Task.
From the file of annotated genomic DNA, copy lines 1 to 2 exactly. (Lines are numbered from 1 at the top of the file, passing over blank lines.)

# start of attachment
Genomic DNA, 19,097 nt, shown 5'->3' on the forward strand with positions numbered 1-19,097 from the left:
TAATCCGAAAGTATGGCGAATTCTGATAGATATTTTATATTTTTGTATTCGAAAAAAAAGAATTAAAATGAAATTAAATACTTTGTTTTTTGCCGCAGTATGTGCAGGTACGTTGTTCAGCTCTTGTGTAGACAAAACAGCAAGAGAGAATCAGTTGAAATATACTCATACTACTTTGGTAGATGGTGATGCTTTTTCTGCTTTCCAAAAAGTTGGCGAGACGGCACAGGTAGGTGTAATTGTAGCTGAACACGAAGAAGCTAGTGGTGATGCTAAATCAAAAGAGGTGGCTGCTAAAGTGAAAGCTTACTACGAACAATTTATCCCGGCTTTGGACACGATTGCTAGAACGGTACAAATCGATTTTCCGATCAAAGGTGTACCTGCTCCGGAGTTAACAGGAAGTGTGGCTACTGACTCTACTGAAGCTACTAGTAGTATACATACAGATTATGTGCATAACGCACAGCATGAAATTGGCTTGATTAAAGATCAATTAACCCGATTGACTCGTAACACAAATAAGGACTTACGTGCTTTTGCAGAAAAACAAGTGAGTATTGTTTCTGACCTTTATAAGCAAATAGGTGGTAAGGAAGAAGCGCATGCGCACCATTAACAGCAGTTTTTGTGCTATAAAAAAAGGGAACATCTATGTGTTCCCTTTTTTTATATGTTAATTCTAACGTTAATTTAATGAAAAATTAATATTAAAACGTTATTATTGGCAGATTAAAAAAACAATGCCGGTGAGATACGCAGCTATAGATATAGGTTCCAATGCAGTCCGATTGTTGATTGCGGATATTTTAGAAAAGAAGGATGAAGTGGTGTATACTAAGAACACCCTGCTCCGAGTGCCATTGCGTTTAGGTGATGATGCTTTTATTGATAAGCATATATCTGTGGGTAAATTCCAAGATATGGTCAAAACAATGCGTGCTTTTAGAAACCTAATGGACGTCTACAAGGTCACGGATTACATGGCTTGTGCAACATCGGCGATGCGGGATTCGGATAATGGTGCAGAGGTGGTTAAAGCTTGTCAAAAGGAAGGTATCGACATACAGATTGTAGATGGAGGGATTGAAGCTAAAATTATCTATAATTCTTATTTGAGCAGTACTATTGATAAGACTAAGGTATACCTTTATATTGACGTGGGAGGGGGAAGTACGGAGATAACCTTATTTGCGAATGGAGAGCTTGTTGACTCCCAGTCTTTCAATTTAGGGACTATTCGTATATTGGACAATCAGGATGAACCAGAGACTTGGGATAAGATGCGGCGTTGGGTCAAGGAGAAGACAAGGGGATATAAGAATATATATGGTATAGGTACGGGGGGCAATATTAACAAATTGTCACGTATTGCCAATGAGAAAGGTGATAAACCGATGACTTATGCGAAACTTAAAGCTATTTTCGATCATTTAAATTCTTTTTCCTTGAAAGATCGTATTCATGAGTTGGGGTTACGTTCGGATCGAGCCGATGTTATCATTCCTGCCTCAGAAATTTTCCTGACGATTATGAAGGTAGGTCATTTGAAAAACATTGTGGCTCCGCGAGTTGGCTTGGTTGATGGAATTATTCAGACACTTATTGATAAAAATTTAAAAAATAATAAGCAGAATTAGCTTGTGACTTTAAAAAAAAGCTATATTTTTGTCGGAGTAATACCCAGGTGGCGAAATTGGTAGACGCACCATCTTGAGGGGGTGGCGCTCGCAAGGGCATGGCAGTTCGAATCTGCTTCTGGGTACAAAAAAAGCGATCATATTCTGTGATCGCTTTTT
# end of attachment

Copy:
Genomic DNA, 19,097 nt, shown 5'->3' on the forward strand with positions numbered 1-19,097 from the left:
TAATCCGAAAGTATGGCGAATTCTGATAGATATTTTATATTTTTGTATTCGAAAAAAAAGAATTAAAATGAAATTAAATACTTTGTTTTTTGCCGCAGTATGTGCAGGTACGTTGTTCAGCTCTTGTGTAGACAAAACAGCAAGAGAGAATCAGTTGAAATATACTCATACTACTTTGGTAGATGGTGATGCTTTTTCTGCTTTCCAAAAAGTTGGCGAGACGGCACAGGTAGGTGTAATTGTAGCTGAACACGAAGAAGCTAGTGGTGATGCTAAATCAAAAGAGGTGGCTGCTAAAGTGAAAGCTTACTACGAACAATTTATCCCGGCTTTGGACACGATTGCTAGAACGGTACAAATCGATTTTCCGATCAAAGGTGTACCTGCTCCGGAGTTAACAGGAAGTGTGGCTACTGACTCTACTGAAGCTACTAGTAGTATACATACAGATTATGTGCATAACGCACAGCATGAAATTGGCTTGATTAAAGATCAATTAACCCGATTGACTCGTAACACAAATAAGGACTTACGTGCTTTTGCAGAAAAACAAGTGAGTATTGTTTCTGACCTTTATAAGCAAATAGGTGGTAAGGAAGAAGCGCATGCGCACCATTAACAGCAGTTTTTGTGCTATAAAAAAAGGGAACATCTATGTGTTCCCTTTTTTTATATGTTAATTCTAACGTTAATTTAATGAAAAATTAATATTAAAACGTTATTATTGGCAGATTAAAAAAACAATGCCGGTGAGATACGCAGCTATAGATATAGGTTCCAATGCAGTCCGATTGTTGATTGCGGATATTTTAGAAAAGAAGGATGAAGTGGTGTATACTAAGAACACCCTGCTCCGAGTGCCATTGCGTTTAGGTGATGATGCTTTTATTGATAAGCATATATCTGTGGGTAAATTCCAAGATATGGTCAAAACAATGCGTGCTTTTAGAAACCTAATGGACGTCTACAAGGTCACGGATTACATGGCTTGTGCAACATCGGCGATGCGGGATTCGGATAATGGTGCAGAGGTGGTTAAAGCTTGTCAAAAGGAAGGTATCGACATACAGATTGTAGATGGAGGGATTGAAGCTAAAATTATCTATAATTCTTATTTGAGCAGTACTATTGATAAGACTAAGGTATACCTTTATATTGACGTGGGAGGGGGAAGTACGGAGATAACCTTATTTGCGAATGGAGAGCTTGTTGACTCCCAGTCTTTCAATTTAGGGACTATTCGTATATTGGACAATCAGGATGAACCAGAGACTTGGGATAAGATGCGGCGTTGGGTCAAGGAGAAGACAAGGGGATATAAGAATATATATGGTATAGGTACGGGGGGCAATATTAACAAATTGTCACGTATTGCCAATGAGAAAGGTGATAAACCGATGACTTATGCGAAACTTAAAGCTATTTTCGATCATTTAAATTCTTTTTCCTTGAAAGATCGTATTCATGAGTTGGGGTTACGTTCGGATCGAGCCGATGTTATCATTCCTGCCTCAGAAATTTTCCTGACGATTATGAAGGTAGGTCATTTGAAAAACATTGTGGCTCCGCGAGTTGGCTTGGTTGATGGAATTATTCAGACACTTATTGATAAAAATTTAAAAAATAATAAGCAGAATTAGCTTGTGACTTTAAAAAAAAGCTATATTTTTGTCGGAGTAATACCCAGGTGGCGAAATTGGTAGACGCACCATCTTGAGGGGGTGGCGCTCGCAAGGGCATGGCAGTTCGAATCTGCTTCTGGGTACAAAAAAAGCGATCATATTCTGTGATCGCTTTTT